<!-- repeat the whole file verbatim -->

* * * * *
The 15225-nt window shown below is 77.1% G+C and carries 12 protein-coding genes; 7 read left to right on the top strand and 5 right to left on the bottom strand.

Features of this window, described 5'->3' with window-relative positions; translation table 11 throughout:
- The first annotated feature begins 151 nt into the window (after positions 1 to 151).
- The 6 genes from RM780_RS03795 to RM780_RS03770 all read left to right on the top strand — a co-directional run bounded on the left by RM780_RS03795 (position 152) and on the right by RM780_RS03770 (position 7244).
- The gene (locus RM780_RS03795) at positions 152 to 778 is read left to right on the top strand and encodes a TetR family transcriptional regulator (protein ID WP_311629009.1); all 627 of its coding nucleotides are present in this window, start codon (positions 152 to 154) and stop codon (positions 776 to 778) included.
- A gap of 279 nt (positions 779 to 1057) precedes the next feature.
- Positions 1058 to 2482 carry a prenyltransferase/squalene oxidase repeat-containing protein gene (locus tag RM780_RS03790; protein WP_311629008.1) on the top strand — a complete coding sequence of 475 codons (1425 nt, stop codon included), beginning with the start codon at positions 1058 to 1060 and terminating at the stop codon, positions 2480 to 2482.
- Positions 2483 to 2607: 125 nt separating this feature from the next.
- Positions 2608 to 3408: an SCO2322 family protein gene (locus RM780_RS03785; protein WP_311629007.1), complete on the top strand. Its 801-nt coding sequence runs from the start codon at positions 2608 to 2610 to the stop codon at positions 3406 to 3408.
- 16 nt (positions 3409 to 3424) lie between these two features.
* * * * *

The 15225-nt window shown below is 77.1% G+C and carries 12 protein-coding genes; 7 read left to right on the top strand and 5 right to left on the bottom strand.

Features of this window, described 5'->3' with window-relative positions; translation table 11 throughout:
- The first annotated feature begins 151 nt into the window (after positions 1 to 151).
- The 6 genes from RM780_RS03795 to RM780_RS03770 all read left to right on the top strand — a co-directional run bounded on the left by RM780_RS03795 (position 152) and on the right by RM780_RS03770 (position 7244).
- The gene (locus RM780_RS03795) at positions 152 to 778 is read left to right on the top strand and encodes a TetR family transcriptional regulator (protein ID WP_311629009.1); all 627 of its coding nucleotides are present in this window, start codon (positions 152 to 154) and stop codon (positions 776 to 778) included.
- A gap of 279 nt (positions 779 to 1057) precedes the next feature.
- Positions 1058 to 2482 carry a prenyltransferase/squalene oxidase repeat-containing protein gene (locus tag RM780_RS03790; protein WP_311629008.1) on the top strand — a complete coding sequence of 475 codons (1425 nt, stop codon included), beginning with the start codon at positions 1058 to 1060 and terminating at the stop codon, positions 2480 to 2482.
- Positions 2483 to 2607: 125 nt separating this feature from the next.
- Positions 2608 to 3408: an SCO2322 family protein gene (locus RM780_RS03785; protein WP_311629007.1), complete on the top strand. Its 801-nt coding sequence runs from the start codon at positions 2608 to 2610 to the stop codon at positions 3406 to 3408.
- 16 nt (positions 3409 to 3424) lie between these two features.